1
  • a.1) John and Sam are friend.
  • a.2) John and Sam are friends.

Now if you say (a.2) is correct and (a.3) then what about (b.1),

  • b.1) John and Liza are couple.

Consider another example,

  • c.1) John and Sam both are smart.

I want to ask you about the correct rule for such sentence construction.

If I made any grammatical mistake in the question then please mention it in comment

  • 1
    c1 is non-idiomatic (almost everyone says John and Sam are both smart). a1 and b1 are simply ungrammatical (b1 should be ...are a couple). But what exactly are you confused about here? – FumbleFingers Reinstate Monica Oct 19 '16 at 17:52
  • This is just a comment about your grammar. In a few places, you made the grammatical mistake of leaving out a necessary article. "John and Liza are couple" is ungrammatical and should be replaced by "John and Liza are a couple." I would rephrase the last sentence as "if I made any grammatical mistakes in the question, please mention it in the comments." – sumelic Oct 19 '16 at 18:01
  • 1
    @ Siddhartha Sadhukhan it seems you have a problem with the complemet (the part coming after be words here). Probably your confusion is why in A1, we say friends but in other sentences we don't use s. Well, you should know that a couple is a noun which means 2 people who are married so if you say couples it mean 4 or even more people which is not what you mean here because you're talking about two people. In sentence C1, smart is an adjective we don't normally add s to an adjective to make it plural. So we say e.g. they're tall instead of they's talls. – Yuri Oct 19 '16 at 19:10
  • @Yuri then what will be, (1) John and Sam are enemy. (2) John and Sam are enemies. where (2) is correct. Like "COUPLE" can you give some other examples – Siddhartha Sadhukhan Oct 19 '16 at 20:26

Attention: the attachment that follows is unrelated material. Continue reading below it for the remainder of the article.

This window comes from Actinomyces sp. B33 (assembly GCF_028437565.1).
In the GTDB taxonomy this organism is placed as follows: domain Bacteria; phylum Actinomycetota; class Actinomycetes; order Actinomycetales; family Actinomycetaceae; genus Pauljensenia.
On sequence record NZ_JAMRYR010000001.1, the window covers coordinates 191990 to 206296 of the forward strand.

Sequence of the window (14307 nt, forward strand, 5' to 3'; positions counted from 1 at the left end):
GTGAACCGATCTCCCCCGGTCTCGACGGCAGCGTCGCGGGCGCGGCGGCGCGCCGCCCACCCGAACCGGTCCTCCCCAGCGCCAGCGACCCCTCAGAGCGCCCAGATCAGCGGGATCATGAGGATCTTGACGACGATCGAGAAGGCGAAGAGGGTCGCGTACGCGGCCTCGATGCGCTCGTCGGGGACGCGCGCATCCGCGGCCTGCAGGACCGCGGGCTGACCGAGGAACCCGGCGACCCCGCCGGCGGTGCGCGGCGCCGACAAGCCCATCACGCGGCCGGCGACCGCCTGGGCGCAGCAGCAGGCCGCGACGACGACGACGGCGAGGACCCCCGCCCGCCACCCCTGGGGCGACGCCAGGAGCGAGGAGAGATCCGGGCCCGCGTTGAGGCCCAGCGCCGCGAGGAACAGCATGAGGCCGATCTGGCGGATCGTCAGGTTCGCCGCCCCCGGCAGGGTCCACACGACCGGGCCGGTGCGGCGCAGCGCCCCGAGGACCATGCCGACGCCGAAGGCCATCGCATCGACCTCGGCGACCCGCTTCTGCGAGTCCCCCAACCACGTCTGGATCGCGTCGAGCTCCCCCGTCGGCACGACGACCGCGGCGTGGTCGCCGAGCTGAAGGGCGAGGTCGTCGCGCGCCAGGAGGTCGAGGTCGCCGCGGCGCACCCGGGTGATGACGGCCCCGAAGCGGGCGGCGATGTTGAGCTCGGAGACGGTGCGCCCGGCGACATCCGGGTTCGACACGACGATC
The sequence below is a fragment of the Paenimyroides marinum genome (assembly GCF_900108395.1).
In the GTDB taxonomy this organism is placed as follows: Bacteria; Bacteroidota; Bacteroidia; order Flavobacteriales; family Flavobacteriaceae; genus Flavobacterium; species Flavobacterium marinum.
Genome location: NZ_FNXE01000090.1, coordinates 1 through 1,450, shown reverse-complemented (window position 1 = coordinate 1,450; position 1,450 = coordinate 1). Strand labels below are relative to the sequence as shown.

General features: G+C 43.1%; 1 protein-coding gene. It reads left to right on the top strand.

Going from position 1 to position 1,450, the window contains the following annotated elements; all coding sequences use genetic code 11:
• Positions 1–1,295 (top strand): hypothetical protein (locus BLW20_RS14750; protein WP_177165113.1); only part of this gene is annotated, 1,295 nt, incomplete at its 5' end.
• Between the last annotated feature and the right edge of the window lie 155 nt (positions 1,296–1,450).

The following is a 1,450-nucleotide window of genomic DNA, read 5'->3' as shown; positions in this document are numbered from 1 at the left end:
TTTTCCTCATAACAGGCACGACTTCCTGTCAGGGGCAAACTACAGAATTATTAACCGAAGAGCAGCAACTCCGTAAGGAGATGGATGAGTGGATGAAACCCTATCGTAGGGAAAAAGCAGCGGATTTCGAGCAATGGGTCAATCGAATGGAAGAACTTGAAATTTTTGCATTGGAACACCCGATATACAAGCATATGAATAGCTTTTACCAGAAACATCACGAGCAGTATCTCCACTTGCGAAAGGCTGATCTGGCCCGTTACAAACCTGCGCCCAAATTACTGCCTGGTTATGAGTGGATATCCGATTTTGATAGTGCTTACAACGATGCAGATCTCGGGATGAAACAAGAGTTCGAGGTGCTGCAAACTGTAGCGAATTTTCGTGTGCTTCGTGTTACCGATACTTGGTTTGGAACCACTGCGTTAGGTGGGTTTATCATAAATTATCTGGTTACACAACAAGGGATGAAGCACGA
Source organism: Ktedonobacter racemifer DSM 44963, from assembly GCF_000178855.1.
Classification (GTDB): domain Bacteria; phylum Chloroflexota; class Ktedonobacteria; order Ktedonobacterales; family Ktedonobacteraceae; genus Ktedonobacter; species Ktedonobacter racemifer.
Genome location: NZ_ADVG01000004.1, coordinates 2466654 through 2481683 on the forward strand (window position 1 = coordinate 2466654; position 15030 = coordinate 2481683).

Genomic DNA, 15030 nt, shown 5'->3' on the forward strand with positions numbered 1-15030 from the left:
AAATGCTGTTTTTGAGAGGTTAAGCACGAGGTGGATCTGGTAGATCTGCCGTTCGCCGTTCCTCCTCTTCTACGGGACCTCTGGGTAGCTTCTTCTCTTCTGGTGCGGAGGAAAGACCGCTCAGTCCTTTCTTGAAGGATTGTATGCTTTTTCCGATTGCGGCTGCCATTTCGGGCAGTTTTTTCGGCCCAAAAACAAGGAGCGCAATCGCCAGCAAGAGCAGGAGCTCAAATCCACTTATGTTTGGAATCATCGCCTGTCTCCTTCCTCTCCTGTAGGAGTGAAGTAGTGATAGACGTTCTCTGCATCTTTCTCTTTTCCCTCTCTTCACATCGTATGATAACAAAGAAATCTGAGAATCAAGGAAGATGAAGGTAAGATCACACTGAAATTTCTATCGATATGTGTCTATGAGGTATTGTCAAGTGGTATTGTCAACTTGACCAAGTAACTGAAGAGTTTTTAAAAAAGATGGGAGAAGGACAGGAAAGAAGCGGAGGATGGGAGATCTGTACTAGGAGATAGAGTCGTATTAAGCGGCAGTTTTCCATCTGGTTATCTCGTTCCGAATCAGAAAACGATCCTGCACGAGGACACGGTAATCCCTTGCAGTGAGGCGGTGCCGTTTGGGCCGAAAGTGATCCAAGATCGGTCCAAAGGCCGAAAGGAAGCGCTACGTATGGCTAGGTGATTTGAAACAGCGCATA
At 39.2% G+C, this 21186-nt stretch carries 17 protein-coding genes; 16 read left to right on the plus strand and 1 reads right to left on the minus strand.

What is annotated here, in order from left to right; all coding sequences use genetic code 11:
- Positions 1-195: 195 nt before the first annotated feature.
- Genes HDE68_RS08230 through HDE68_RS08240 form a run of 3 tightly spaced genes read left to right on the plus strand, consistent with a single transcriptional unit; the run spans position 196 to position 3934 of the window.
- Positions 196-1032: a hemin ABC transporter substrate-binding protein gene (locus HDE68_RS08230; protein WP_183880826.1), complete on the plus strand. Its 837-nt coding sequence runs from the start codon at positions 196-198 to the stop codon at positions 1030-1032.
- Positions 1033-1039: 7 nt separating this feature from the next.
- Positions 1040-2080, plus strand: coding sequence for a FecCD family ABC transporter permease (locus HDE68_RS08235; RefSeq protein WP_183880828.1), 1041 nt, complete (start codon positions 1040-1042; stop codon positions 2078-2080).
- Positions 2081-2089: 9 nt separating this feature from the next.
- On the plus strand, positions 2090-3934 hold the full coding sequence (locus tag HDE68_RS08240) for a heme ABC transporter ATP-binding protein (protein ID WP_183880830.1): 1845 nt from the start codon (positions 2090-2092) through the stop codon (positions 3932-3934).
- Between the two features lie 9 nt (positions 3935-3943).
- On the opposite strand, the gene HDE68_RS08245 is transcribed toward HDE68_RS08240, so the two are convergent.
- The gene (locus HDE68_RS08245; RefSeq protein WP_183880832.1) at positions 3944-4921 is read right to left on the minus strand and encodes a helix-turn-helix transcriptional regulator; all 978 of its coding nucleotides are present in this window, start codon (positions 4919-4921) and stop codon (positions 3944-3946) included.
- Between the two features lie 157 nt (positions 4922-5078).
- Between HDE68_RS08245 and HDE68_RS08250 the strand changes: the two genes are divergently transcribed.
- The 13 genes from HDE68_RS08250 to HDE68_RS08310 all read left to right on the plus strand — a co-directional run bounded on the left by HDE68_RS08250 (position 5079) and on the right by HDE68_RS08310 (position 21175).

• 1
    @ Siddhartha Sadhukhan enemy is like friend: they're enemies. More examples? they're basketball players/doctors/notebooks. Notice all these are nouns refering to one thing or person before you add s to them and make them plural. More examples for words like couple? They're a team/group/band/pack. Notice here these nouns refers to a group of people or things not one thing/person. More examples like smart? They're big/shiny/soft. Notice these are adjectives and can describe one thing/person or a group of people/things and don't take s. – Yuri Oct 19 '16 at 21:51
2

a.2 Is correct because friends is the plural when you are talking about 2 of them.

  • John and Sam are hard workers.

b.1 Should be "John and Liza are a couple" because the word "couple" already means two, so it should not be pluralized unless you are talking about more than one couple. Other words that already imply more than one are treated the same.

  • They are a great group.
  • John, Liza, and Anthony are a great trio.

c1. Is correct because you are using an adjective to describe them (so no pluralization is needed), which is different then using the noun "friend" to identify them.

  • John and Liza are funny.
  • John and Liza are entertaining.
| improve this answer | |

Your Answer

By clicking “Post Your Answer”, you agree to our terms of service, privacy policy and cookie policy

Not the answer you're looking for? Browse other questions tagged or ask your own question.